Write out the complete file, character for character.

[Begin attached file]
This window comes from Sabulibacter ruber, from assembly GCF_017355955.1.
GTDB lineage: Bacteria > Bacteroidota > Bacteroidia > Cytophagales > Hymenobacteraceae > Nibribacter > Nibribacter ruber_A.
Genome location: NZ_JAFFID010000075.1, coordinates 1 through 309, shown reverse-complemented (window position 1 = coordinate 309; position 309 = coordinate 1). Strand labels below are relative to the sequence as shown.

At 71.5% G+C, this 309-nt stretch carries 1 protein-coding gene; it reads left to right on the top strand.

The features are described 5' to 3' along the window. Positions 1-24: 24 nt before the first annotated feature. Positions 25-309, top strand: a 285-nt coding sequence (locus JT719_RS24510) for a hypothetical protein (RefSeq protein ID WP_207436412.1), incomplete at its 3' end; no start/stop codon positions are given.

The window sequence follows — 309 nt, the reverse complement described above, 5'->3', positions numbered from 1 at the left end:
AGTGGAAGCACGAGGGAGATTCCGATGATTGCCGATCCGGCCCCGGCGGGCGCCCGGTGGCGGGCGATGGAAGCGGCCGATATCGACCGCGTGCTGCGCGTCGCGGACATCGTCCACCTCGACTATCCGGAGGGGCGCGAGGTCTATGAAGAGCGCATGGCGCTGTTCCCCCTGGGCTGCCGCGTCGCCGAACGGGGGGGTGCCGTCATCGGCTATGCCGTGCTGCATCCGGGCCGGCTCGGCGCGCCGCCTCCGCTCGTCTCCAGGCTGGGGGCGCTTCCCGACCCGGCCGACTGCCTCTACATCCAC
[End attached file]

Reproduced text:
This window comes from Sabulibacter ruber, from assembly GCF_017355955.1.
GTDB lineage: Bacteria > Bacteroidota > Bacteroidia > Cytophagales > Hymenobacteraceae > Nibribacter > Nibribacter ruber_A.
Genome location: NZ_JAFFID010000075.1, coordinates 1 through 309, shown reverse-complemented (window position 1 = coordinate 309; position 309 = coordinate 1). Strand labels below are relative to the sequence as shown.

At 71.5% G+C, this 309-nt stretch carries 1 protein-coding gene; it reads left to right on the top strand.

The features are described 5' to 3' along the window. Positions 1-24: 24 nt before the first annotated feature. Positions 25-309, top strand: a 285-nt coding sequence (locus JT719_RS24510) for a hypothetical protein (RefSeq protein ID WP_207436412.1), incomplete at its 3' end; no start/stop codon positions are given.

The window sequence follows — 309 nt, the reverse complement described above, 5'->3', positions numbered from 1 at the left end:
AGTGGAAGCACGAGGGAGATTCCGATGATTGCCGATCCGGCCCCGGCGGGCGCCCGGTGGCGGGCGATGGAAGCGGCCGATATCGACCGCGTGCTGCGCGTCGCGGACATCGTCCACCTCGACTATCCGGAGGGGCGCGAGGTCTATGAAGAGCGCATGGCGCTGTTCCCCCTGGGCTGCCGCGTCGCCGAACGGGGGGGTGCCGTCATCGGCTATGCCGTGCTGCATCCGGGCCGGCTCGGCGCGCCGCCTCCGCTCGTCTCCAGGCTGGGGGCGCTTCCCGACCCGGCCGACTGCCTCTACATCCAC